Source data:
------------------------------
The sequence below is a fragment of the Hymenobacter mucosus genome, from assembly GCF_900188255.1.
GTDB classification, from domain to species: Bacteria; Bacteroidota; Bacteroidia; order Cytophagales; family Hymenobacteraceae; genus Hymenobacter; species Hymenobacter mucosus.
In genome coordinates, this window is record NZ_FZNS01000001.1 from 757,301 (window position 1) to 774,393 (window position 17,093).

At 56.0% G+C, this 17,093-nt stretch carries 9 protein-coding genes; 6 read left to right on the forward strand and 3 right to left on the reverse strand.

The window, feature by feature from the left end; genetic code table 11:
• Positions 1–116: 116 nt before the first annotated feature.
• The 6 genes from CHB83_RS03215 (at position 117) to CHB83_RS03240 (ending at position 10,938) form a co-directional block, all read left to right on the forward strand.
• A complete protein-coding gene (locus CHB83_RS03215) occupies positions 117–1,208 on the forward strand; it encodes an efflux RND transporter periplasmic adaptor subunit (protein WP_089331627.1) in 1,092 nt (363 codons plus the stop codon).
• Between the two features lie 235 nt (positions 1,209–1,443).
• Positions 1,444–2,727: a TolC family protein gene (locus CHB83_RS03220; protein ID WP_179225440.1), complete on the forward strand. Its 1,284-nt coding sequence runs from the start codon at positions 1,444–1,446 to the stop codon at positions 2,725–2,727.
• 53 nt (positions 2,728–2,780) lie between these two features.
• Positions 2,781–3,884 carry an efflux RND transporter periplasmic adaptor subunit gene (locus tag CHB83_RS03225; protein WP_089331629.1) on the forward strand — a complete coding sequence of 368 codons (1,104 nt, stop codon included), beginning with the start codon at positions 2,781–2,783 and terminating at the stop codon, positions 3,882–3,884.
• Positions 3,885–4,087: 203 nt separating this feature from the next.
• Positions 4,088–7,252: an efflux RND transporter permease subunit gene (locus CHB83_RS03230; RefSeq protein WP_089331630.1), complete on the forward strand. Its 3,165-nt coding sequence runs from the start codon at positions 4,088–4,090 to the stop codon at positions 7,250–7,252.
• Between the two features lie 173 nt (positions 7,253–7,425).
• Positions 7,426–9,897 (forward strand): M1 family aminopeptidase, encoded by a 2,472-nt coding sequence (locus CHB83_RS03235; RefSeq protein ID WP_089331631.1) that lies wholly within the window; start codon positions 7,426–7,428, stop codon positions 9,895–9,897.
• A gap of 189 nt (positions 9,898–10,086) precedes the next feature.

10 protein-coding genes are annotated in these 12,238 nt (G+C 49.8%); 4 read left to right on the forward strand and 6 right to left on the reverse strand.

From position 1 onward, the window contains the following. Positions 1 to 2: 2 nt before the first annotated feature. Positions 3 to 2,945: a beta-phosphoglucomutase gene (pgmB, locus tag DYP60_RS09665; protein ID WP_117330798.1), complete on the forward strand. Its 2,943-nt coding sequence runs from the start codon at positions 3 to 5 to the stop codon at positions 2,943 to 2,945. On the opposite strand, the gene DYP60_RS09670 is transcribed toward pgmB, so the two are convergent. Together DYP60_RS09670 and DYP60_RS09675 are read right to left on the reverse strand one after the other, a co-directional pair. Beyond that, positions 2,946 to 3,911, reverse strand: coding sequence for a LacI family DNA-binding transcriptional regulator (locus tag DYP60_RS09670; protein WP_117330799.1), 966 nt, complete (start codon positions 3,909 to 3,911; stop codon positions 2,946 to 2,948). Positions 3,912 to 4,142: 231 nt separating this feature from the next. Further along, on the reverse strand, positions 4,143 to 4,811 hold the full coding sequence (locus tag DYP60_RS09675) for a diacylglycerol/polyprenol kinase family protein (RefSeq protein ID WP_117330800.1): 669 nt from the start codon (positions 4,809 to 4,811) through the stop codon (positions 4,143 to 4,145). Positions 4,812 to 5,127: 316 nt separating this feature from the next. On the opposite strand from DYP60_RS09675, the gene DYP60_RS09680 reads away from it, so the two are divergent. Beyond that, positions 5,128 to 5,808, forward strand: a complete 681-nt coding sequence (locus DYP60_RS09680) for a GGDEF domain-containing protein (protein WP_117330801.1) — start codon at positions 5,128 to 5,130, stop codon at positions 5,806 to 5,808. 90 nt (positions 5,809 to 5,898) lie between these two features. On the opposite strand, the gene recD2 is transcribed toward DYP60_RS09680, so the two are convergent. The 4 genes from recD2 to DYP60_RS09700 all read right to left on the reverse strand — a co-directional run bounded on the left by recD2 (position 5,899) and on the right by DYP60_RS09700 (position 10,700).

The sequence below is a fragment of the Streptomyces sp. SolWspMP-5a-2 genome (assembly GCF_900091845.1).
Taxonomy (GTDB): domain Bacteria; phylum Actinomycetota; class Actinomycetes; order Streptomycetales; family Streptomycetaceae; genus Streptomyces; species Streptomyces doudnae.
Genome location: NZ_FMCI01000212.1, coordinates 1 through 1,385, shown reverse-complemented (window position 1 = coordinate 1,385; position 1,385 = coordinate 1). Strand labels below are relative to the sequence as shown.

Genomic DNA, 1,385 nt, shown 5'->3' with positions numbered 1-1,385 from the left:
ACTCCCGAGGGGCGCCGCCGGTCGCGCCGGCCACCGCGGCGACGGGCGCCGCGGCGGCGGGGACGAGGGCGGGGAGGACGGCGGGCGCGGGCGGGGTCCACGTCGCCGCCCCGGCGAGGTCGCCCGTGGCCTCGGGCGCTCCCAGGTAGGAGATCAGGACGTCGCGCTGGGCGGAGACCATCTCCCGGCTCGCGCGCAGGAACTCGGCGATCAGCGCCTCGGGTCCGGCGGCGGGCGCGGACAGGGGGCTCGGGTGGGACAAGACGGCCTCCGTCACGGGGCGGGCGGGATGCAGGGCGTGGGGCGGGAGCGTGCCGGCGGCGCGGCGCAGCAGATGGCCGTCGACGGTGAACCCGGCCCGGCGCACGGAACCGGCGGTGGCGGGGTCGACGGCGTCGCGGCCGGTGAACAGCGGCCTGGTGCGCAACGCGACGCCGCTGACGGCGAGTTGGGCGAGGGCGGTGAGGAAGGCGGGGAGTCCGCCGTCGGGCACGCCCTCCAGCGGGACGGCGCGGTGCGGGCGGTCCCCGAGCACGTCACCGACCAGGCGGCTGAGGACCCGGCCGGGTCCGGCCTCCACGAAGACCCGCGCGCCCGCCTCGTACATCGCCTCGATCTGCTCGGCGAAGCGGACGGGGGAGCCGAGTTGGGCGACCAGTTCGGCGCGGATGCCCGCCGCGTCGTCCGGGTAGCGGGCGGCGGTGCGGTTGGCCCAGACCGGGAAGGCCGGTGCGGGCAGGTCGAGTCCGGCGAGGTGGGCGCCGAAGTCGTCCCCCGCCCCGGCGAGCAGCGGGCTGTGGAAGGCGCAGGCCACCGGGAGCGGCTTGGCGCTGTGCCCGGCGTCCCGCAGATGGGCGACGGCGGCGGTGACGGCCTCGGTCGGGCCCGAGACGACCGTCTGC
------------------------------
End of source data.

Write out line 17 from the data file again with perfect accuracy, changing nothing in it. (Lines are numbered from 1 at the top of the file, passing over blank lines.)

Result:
• A gap of 189 nt (positions 9,898–10,086) precedes the next feature.